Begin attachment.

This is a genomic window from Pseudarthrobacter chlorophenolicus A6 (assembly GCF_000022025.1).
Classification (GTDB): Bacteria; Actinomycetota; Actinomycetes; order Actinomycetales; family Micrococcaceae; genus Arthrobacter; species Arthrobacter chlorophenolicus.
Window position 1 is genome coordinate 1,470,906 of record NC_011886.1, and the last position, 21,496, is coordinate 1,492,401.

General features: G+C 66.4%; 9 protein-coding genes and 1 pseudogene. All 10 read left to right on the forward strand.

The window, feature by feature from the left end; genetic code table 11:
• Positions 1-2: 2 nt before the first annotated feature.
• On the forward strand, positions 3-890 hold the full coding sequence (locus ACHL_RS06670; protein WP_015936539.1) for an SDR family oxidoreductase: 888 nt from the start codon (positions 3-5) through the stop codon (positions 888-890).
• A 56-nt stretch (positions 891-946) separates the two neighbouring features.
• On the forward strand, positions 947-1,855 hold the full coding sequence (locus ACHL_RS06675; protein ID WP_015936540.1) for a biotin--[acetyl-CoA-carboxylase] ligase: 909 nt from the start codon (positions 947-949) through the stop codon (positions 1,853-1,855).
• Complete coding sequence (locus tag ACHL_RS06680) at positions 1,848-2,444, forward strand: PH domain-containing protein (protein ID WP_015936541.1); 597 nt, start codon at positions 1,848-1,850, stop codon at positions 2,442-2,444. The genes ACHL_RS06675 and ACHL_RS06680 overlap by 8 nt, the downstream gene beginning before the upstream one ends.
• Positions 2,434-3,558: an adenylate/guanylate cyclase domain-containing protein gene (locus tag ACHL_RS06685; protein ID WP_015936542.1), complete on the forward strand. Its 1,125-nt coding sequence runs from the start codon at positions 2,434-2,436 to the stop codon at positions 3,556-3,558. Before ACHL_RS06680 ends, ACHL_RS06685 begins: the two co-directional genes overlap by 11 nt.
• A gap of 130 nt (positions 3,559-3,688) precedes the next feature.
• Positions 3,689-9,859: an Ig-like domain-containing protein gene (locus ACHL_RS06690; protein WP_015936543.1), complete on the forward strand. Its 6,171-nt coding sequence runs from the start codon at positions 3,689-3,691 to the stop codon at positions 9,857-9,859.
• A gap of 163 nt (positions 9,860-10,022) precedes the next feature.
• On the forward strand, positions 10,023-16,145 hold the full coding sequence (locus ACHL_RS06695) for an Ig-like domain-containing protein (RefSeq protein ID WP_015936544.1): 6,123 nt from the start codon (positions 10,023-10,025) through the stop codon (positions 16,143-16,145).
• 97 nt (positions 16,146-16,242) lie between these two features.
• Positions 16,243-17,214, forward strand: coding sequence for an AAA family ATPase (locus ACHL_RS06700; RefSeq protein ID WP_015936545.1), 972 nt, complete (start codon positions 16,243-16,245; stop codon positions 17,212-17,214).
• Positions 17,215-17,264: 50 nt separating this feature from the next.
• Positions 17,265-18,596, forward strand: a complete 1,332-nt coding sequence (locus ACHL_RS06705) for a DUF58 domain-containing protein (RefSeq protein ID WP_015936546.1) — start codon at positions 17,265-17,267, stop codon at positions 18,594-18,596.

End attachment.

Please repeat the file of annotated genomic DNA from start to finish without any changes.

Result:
This is a genomic window from Pseudarthrobacter chlorophenolicus A6 (assembly GCF_000022025.1).
Classification (GTDB): Bacteria; Actinomycetota; Actinomycetes; order Actinomycetales; family Micrococcaceae; genus Arthrobacter; species Arthrobacter chlorophenolicus.
Window position 1 is genome coordinate 1,470,906 of record NC_011886.1, and the last position, 21,496, is coordinate 1,492,401.

General features: G+C 66.4%; 9 protein-coding genes and 1 pseudogene. All 10 read left to right on the forward strand.

The window, feature by feature from the left end; genetic code table 11:
• Positions 1-2: 2 nt before the first annotated feature.
• On the forward strand, positions 3-890 hold the full coding sequence (locus ACHL_RS06670; protein WP_015936539.1) for an SDR family oxidoreductase: 888 nt from the start codon (positions 3-5) through the stop codon (positions 888-890).
• A 56-nt stretch (positions 891-946) separates the two neighbouring features.
• On the forward strand, positions 947-1,855 hold the full coding sequence (locus ACHL_RS06675; protein ID WP_015936540.1) for a biotin--[acetyl-CoA-carboxylase] ligase: 909 nt from the start codon (positions 947-949) through the stop codon (positions 1,853-1,855).
• Complete coding sequence (locus tag ACHL_RS06680) at positions 1,848-2,444, forward strand: PH domain-containing protein (protein ID WP_015936541.1); 597 nt, start codon at positions 1,848-1,850, stop codon at positions 2,442-2,444. The genes ACHL_RS06675 and ACHL_RS06680 overlap by 8 nt, the downstream gene beginning before the upstream one ends.
• Positions 2,434-3,558: an adenylate/guanylate cyclase domain-containing protein gene (locus tag ACHL_RS06685; protein ID WP_015936542.1), complete on the forward strand. Its 1,125-nt coding sequence runs from the start codon at positions 2,434-2,436 to the stop codon at positions 3,556-3,558. Before ACHL_RS06680 ends, ACHL_RS06685 begins: the two co-directional genes overlap by 11 nt.
• A gap of 130 nt (positions 3,559-3,688) precedes the next feature.
• Positions 3,689-9,859: an Ig-like domain-containing protein gene (locus ACHL_RS06690; protein WP_015936543.1), complete on the forward strand. Its 6,171-nt coding sequence runs from the start codon at positions 3,689-3,691 to the stop codon at positions 9,857-9,859.
• A gap of 163 nt (positions 9,860-10,022) precedes the next feature.
• On the forward strand, positions 10,023-16,145 hold the full coding sequence (locus ACHL_RS06695) for an Ig-like domain-containing protein (RefSeq protein ID WP_015936544.1): 6,123 nt from the start codon (positions 10,023-10,025) through the stop codon (positions 16,143-16,145).
• 97 nt (positions 16,146-16,242) lie between these two features.
• Positions 16,243-17,214, forward strand: coding sequence for an AAA family ATPase (locus ACHL_RS06700; RefSeq protein ID WP_015936545.1), 972 nt, complete (start codon positions 16,243-16,245; stop codon positions 17,212-17,214).
• Positions 17,215-17,264: 50 nt separating this feature from the next.
• Positions 17,265-18,596, forward strand: a complete 1,332-nt coding sequence (locus ACHL_RS06705) for a DUF58 domain-containing protein (RefSeq protein ID WP_015936546.1) — start codon at positions 17,265-17,267, stop codon at positions 18,594-18,596.